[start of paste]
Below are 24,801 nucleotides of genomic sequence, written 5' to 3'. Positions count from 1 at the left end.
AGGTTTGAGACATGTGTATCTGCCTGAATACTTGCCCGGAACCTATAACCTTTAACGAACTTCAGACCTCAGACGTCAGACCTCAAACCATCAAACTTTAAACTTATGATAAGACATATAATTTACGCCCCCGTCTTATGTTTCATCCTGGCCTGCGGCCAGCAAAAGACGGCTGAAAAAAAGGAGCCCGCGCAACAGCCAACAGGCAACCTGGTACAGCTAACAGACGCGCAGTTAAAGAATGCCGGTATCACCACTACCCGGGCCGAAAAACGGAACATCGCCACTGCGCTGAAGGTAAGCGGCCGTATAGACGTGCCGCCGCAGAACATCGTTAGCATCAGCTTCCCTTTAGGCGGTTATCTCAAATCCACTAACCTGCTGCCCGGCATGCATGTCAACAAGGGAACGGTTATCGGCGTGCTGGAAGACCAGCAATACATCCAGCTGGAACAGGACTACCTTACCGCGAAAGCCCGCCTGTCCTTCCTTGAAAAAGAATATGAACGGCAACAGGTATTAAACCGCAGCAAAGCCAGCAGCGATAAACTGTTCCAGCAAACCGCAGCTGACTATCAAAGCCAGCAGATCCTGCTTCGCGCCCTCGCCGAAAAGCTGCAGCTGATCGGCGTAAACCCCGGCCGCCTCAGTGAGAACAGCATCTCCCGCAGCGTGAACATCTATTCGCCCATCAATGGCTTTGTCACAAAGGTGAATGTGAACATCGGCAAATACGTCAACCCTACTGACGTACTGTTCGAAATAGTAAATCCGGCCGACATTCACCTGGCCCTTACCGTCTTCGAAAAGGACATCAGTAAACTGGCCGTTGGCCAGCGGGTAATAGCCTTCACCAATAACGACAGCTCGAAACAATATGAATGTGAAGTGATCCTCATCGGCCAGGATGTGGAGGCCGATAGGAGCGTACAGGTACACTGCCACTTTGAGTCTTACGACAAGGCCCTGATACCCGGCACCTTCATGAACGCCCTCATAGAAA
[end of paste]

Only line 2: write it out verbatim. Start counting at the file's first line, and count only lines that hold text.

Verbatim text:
AGGTTTGAGACATGTGTATCTGCCTGAATACTTGCCCGGAACCTATAACCTTTAACGAACTTCAGACCTCAGACGTCAGACCTCAAACCATCAAACTTTAAACTTATGATAAGACATATAATTTACGCCCCCGTCTTATGTTTCATCCTGGCCTGCGGCCAGCAAAAGACGGCTGAAAAAAAGGAGCCCGCGCAACAGCCAACAGGCAACCTGGTACAGCTAACAGACGCGCAGTTAAAGAATGCCGGTATCACCACTACCCGGGCCGAAAAACGGAACATCGCCACTGCGCTGAAGGTAAGCGGCCGTATAGACGTGCCGCCGCAGAACATCGTTAGCATCAGCTTCCCTTTAGGCGGTTATCTCAAATCCACTAACCTGCTGCCCGGCATGCATGTCAACAAGGGAACGGTTATCGGCGTGCTGGAAGACCAGCAATACATCCAGCTGGAACAGGACTACCTTACCGCGAAAGCCCGCCTGTCCTTCCTTGAAAAAGAATATGAACGGCAACAGGTATTAAACCGCAGCAAAGCCAGCAGCGATAAACTGTTCCAGCAAACCGCAGCTGACTATCAAAGCCAGCAGATCCTGCTTCGCGCCCTCGCCGAAAAGCTGCAGCTGATCGGCGTAAACCCCGGCCGCCTCAGTGAGAACAGCATCTCCCGCAGCGTGAACATCTATTCGCCCATCAATGGCTTTGTCACAAAGGTGAATGTGAACATCGGCAAATACGTCAACCCTACTGACGTACTGTTCGAAATAGTAAATCCGGCCGACATTCACCTGGCCCTTACCGTCTTCGAAAAGGACATCAGTAAACTGGCCGTTGGCCAGCGGGTAATAGCCTTCACCAATAACGACAGCTCGAAACAATATGAATGTGAAGTGATCCTCATCGGCCAGGATGTGGAGGCCGATAGGAGCGTACAGGTACACTGCCACTTTGAGTCTTACGACAAGGCCCTGATACCCGGCACCTTCATGAACGCCCTCATAGAAA